Thursday, July 22, 2010

US Senate panel backs more electric cars, solar TNR.v, TSLA, CZX.v, RM.v, CLQ.v, WLC.v, LIT.v, LAT.v, HAO.v, HEV, AONE, NSANY, BYDDY, GM, F, RTP, FCX,

This is what we need to address dire consequences of Peak Oil. There is still time and technology available to us to electrify our transportation system. Electric cars are coming on the roads and Asian conglomerates are busy building Supply Chain for Electric Cars starting with lithium deposits. Will US Corp. finally awaken to this geopolitical problem?

Shai Agassi presenting at the EMEA Enterprise ...Image via Wikipedia

"Main message for us from Shai Agassi this time is that "China gets it". "Ones China does it - it is bound to happen everywhere" Now we can put our Lithium M&A fever into another prospective. Talison taking out Salares Lithium is a clever entry point by Chinese business backing Talison into the Lithium Brine business without making two many waves before they can secure new deals in the sector. Our idea about Second Leg of this Bull market in Canadian Lithium developers receives more confirmation on fundamentals and now we need to see the action in the market place. With all junior companies at the low base valuation from last year run we can have rally in the making already. Listen to Shai Agassi interview on video below, he has a good listeners already among Better Place's backers - HSBC, Lazard Asset Management and Morgan Stanley:"

* Bill wants half of U.S. vehicles electrified by 2030
* Separate bill seeks 10 million solar roofs by 2021

By Tom Doggett

WASHINGTON, July 21 (Reuters) - Millions of electric-powered vehicles that would slash America's dependence on foreign oil and cut its carbon emissions would be put on the road under legislation approved by a Senate committee on Wednesday.

Launch of Chevrolet Volt to begin in Californi...Image by gmeurope via Flickr

The legislation, passed 19-4 in favor, was one of several bills cleared by the Senate Energy and Natural Resources Committee that might be folded into a broader energy and climate bill Democrats are struggling to bring to the Senate floor.

A new bill that addresses climate change and renewable energy is a key priority for the Obama administration but time is running short on the congressional calendar with a scheduled August recess and congressional elections looming in November.

Senator Jeff Bingaman, who chairs the energy panel, said he was not sure if Senate Majority Leader Harry Reid would unveil his encompassing energy and climate legislation next week. The bill would be in trouble if the Senate does not pass it before the August break, according to Bingaman.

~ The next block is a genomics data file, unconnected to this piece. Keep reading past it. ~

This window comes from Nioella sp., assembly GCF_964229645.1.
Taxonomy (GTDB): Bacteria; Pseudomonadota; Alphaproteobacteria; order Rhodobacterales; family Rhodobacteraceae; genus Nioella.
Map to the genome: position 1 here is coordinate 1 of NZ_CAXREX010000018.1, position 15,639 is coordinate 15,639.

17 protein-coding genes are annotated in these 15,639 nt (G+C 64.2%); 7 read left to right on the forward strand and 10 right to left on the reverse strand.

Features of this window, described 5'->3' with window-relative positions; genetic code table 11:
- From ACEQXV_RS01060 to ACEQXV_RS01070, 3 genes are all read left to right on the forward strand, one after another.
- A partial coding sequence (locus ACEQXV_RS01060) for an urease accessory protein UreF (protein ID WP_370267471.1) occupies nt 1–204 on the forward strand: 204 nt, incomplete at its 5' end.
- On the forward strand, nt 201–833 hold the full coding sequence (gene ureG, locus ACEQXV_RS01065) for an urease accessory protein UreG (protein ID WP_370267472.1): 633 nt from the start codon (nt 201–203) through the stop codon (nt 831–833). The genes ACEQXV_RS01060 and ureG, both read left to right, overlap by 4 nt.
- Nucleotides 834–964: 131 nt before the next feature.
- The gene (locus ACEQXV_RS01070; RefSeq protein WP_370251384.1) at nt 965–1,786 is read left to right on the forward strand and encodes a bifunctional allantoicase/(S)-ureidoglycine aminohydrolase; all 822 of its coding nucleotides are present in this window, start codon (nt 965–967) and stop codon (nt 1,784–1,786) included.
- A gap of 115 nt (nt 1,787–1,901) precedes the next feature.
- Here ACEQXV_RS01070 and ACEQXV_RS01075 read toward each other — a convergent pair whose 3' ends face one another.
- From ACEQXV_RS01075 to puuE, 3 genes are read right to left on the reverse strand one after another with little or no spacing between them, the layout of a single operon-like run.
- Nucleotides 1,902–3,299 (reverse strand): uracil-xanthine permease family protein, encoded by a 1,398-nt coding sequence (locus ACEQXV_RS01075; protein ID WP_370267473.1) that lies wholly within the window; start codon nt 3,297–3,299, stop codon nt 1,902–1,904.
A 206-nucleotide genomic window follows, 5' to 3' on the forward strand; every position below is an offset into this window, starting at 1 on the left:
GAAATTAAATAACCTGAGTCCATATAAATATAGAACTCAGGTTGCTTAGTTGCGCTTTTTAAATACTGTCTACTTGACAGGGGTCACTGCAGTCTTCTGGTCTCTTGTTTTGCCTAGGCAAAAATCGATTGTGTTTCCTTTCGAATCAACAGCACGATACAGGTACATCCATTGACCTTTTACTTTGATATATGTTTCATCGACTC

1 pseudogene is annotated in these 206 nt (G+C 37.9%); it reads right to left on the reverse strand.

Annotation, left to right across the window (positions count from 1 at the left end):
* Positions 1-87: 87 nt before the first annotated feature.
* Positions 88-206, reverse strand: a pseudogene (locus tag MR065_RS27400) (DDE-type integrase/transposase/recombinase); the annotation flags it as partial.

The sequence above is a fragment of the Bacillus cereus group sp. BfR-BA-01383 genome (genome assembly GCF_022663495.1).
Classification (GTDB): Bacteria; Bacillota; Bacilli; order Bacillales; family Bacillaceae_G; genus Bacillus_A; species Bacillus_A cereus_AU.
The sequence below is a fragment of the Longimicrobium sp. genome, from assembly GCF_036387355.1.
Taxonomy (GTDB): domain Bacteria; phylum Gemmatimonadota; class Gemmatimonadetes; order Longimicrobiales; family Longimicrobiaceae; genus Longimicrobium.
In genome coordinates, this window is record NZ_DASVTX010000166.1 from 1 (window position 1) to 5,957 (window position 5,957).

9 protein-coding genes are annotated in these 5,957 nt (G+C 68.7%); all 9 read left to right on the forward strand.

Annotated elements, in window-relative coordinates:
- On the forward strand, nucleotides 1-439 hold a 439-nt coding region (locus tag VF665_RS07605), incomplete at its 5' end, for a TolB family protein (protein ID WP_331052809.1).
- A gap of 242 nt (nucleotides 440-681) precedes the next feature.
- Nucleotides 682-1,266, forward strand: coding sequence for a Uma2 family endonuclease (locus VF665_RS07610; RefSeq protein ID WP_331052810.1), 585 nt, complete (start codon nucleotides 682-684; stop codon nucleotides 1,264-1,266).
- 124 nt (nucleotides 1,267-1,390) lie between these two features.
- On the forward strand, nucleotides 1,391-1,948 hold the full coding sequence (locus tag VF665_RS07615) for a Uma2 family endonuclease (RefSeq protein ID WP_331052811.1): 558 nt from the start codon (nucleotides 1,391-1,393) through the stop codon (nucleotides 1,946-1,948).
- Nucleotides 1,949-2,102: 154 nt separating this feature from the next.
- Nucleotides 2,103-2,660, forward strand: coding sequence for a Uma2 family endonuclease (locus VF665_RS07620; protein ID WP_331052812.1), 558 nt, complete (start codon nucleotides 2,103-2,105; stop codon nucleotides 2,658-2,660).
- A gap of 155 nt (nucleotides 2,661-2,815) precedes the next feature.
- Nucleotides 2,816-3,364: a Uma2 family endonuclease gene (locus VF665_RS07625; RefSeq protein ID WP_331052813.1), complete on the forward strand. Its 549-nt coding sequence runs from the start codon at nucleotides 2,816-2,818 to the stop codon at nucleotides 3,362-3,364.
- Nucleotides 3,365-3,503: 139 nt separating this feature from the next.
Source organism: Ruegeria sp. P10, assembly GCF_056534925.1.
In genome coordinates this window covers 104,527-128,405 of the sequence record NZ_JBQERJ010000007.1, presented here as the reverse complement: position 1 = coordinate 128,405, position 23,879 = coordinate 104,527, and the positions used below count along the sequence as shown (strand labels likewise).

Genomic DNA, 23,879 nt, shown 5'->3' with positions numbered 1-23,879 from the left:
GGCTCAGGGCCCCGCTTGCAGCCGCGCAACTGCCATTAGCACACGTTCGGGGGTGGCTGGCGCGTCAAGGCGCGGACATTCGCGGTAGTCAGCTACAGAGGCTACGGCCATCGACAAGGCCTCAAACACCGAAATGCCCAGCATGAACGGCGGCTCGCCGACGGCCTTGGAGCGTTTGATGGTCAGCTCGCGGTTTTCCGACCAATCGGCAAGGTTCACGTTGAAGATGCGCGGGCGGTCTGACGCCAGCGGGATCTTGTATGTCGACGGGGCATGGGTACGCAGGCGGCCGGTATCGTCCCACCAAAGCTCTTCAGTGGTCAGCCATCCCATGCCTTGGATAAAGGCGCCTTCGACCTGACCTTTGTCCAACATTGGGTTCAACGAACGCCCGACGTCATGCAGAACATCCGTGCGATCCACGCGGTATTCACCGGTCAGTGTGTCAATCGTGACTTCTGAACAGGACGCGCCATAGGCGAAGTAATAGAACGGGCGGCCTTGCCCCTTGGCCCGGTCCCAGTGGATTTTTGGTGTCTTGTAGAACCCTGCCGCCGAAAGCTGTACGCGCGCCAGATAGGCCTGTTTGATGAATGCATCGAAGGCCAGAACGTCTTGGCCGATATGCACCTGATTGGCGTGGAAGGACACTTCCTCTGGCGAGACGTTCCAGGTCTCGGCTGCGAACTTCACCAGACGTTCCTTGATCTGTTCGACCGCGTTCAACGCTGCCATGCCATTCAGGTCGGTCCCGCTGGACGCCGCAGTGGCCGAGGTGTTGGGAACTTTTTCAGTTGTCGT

"It will be difficult to get a final bill to the president for signature," Bingaman told reporters. "The earlier that the full Senate would act the better position we'll be to actually get a bill to the president."

Congress is scheduled to work through the first or second of week of August, and then recess until after Labor Day in early September.

The bill approved by the committee would pour nearly $3.9 billion over 10 years into selected communities to build infrastructure to charge electric cars, conduct research and provide incentives for consumers to buy plug-in vehicles.
The goal is to put the United States on a path to electrify half the country's cars and trucks by 2030, which would cut U.S. demand for oil by about one-third.

"Passing this legislation will strengthen our national security and improve the air we breathe, while relying on our abundant and diverse electricity supply to fuel our cars," said Senator Byron Dorgan, the bill's chief sponsor.

Reid said on Tuesday he was still grappling for consensus among Democrats to forge a new climate and energy bill.

Reid's bill could include a wide array of elements that would affect the energy sector, including reforms to offshore drilling in the wake of the BP (BP.L: Quote) oil spill. [ID:nN19197263]

Senate Democrats will hold a caucus meeting on Thursday to discuss the legislation.

The committee also cleared a bill to provide billions of dollars in rebates, loans and other incentives for homeowners and businesses to purchase solar energy systems.

The legislation seeks to install solar energy systems on at least 10 million properties by the end of 2021.

To help reach that goal, the bill provides $250 million in financial incentives a year over the next decade.

The vote for the solar bill was 13-10, with all Republicans voting against it. Because there was no Republican support, Reid may be more likely not to include the solar measure in his energy and climate legislation.

(Reporting by Tom Doggett)"
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